I have only a few sprouts of milkweed on my 53 acres.  I know precisely where the milkweed is and seek to keep it flourishing for the butterflies.

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Winter lingers

In the late fall, my whole front field appeared as snow with these flowers.

In the late fall, my whole front field appeared as snow with these flowers.

Winter lingers in north Erath County, Texas.  Grasses remain brown, although buffalo grass emerges through dead grass of the late fall freeze.  My paint gelding, Star, has lost weight and his laminitis has remitted completely.

New neighbors, the Stroebels, have moved onto the land to the southeast.  The husband is an English teacher.  The wife is an engineer, originally from eastern Europe.  At the first instance, I like them.  They purchased the five acres mainly for the new stone house.

By my stated goal a few months ago, I have only a month or so before my photographing all flowers on my place comes to an end.  I know I have missed some flowers over the last eleven months, but I think I have captured many.  Some flowers, like the wine cup, did not unfold last spring so they fell outside my range, but not my thoughts.

 

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Flowers of Flying Hat (10-11): Salt Creek water sounds

The rains about two weeks ago produced sufficient runoff from pastures farther upstream to maintain a water flow in Salt Creek, an intermittent creek that runs through the ranchito.  You can turn up your sound volume and hear the burble of water flowing over and down sedimentary rock.

This is the first sustained water flow — beyond thunderstorm rains — since before the drought.

10. Gyp Indian Blanket, rear view of blossom that is pointed west.

The Gyp Indian Blanket is one of my favorite wildflowers.  They are so free-standing, tall and bunched together like a family.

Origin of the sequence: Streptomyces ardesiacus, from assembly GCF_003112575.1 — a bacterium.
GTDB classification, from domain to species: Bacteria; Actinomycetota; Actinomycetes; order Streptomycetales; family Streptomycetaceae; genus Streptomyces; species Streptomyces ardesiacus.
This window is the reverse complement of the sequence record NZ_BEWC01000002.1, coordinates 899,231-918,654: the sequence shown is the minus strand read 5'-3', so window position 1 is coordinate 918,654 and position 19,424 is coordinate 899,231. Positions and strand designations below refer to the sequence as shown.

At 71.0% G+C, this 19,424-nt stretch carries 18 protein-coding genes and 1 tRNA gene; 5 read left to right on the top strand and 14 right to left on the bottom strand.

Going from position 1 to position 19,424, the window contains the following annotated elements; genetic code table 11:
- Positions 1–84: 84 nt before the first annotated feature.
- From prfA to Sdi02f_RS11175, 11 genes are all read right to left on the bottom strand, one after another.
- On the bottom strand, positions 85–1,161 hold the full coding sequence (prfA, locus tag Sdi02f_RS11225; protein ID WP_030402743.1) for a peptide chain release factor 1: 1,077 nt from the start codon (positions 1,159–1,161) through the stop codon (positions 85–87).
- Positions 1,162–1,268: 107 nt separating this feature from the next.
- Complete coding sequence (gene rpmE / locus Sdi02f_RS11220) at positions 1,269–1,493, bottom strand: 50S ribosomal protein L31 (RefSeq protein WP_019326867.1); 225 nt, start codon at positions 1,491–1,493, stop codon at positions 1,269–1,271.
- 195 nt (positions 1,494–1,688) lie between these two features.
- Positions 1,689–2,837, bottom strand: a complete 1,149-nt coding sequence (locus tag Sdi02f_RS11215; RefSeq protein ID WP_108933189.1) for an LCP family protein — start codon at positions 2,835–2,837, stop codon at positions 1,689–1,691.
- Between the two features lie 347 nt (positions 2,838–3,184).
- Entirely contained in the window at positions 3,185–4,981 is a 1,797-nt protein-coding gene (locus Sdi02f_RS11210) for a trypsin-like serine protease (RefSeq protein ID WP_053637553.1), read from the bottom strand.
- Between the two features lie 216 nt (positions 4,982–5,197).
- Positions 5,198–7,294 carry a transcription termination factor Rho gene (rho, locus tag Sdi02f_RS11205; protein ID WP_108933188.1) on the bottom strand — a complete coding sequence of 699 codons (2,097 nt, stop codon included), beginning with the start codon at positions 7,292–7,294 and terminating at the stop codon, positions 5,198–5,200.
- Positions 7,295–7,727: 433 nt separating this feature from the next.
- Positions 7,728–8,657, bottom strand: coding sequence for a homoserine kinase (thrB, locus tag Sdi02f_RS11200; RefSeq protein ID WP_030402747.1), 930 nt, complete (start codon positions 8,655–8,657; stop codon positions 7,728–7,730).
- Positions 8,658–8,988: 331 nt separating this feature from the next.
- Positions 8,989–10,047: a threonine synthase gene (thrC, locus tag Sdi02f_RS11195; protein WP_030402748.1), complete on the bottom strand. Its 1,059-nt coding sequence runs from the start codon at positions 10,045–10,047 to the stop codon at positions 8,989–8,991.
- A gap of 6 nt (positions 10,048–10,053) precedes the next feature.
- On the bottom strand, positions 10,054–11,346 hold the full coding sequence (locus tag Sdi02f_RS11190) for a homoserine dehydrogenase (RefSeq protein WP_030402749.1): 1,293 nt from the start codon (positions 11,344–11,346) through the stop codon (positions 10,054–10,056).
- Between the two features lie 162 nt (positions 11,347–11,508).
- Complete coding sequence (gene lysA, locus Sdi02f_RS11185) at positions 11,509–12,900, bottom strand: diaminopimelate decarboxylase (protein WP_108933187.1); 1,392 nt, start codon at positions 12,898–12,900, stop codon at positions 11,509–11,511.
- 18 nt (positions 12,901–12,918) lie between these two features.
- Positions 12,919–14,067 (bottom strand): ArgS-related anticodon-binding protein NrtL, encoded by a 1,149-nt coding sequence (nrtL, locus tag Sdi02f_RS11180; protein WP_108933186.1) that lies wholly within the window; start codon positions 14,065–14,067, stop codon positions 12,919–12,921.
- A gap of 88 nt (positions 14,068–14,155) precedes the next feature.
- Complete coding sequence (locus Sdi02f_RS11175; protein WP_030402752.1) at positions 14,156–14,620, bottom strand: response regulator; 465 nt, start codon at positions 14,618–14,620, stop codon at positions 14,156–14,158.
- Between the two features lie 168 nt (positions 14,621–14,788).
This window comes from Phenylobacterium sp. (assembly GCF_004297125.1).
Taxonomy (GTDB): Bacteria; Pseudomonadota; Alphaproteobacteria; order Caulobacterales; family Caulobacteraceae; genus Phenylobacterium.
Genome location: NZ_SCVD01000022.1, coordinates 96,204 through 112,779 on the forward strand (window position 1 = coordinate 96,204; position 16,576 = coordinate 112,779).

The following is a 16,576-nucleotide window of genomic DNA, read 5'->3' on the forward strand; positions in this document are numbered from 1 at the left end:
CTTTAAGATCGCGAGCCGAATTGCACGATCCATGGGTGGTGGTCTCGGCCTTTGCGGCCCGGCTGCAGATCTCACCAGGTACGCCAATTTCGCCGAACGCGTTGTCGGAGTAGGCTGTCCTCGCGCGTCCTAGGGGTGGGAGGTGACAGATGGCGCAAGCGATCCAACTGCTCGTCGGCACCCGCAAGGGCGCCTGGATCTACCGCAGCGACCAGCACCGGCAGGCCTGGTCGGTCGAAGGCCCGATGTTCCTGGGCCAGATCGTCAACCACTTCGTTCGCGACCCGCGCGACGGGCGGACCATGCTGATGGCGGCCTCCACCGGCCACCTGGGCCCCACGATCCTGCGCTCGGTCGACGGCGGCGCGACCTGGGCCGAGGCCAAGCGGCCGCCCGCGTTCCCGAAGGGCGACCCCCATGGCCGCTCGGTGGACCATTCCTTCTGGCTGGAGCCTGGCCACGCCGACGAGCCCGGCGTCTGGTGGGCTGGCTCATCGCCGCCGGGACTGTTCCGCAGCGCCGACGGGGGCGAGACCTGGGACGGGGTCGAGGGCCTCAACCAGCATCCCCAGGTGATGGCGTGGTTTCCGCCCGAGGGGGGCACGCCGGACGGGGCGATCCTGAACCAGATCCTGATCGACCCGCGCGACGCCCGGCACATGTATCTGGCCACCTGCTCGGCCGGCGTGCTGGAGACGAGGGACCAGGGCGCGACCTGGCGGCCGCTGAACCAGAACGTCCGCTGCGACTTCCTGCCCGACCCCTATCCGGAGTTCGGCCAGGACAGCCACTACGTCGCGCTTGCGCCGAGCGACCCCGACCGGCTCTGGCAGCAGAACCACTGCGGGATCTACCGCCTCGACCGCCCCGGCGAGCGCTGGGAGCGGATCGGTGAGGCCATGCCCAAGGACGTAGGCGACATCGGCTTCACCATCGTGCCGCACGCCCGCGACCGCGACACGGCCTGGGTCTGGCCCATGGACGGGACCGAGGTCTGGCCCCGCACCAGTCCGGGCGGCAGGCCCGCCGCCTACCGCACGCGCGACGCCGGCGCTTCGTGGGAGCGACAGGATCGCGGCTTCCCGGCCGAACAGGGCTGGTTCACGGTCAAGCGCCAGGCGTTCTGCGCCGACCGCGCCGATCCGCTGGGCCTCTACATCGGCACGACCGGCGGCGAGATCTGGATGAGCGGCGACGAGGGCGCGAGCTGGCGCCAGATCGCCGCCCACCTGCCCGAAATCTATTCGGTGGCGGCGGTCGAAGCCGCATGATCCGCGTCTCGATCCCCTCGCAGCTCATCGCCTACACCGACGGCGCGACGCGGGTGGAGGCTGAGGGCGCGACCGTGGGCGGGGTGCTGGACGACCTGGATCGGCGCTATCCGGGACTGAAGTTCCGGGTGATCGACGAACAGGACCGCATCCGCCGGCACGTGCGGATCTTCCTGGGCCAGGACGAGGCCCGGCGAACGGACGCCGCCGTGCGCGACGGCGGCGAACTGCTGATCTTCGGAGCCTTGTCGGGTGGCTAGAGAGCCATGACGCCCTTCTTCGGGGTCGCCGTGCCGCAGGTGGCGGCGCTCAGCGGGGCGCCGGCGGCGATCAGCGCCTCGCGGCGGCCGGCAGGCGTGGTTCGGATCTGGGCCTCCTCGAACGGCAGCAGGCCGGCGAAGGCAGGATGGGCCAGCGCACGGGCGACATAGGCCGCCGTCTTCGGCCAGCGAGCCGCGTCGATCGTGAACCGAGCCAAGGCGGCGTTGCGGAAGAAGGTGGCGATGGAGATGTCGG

Gyp Indian Blanket family

 

11. Vetch with yucca sprouts

The vetch is knee-high near the house and in the far field it is waist-high in some places.  I like this photograph because of the contrast — yucca and delicate vetch blossoms.

My photography of every new-emergent flower continues.  I have several varieties backlogged in pictures.  Today I have taken several photographs of the Stork’s Bill blossom and will post them soon.

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Yucca morning

Pale-leaf Yucca on Terraces with Fog, Flying Hat Ranchito, March 30, 2012

In walking down to the stables to feed Star this morning, I paused and looked towards the east, the rising sun flared by fog, and I shot this photograph of yucca, fog, dew and a couple of blossoms of verbena (click the photograph to enlarge). Three terraces gird the ranch house and each level has families of yucca that hold the soil about the landscape and prosper in well-drained soil for their health.

The temperature briefly holds in the middle 60s as I look at this scene. I dwell on it as I write this post and think of the moisture upon green grasses and yucca.  So different from this time last year as fires broke out across Texas, consuming dried grasses, brittle brush and wildlife unable to flee.  Today is different, substantially so, with recent rains and low temperatures. The fire ban is off for Erath County. I see an abundance of wildflowers and I inhale the air suffused with humidity and perfumed with fresh grasses.

This ‘yucca morning’ will last in my senses for a long, long time, and I possessively want the moment to stand still as I look east towards the rising sun, flared by fog, that shall warm the day and send fresh grass shoots skyward.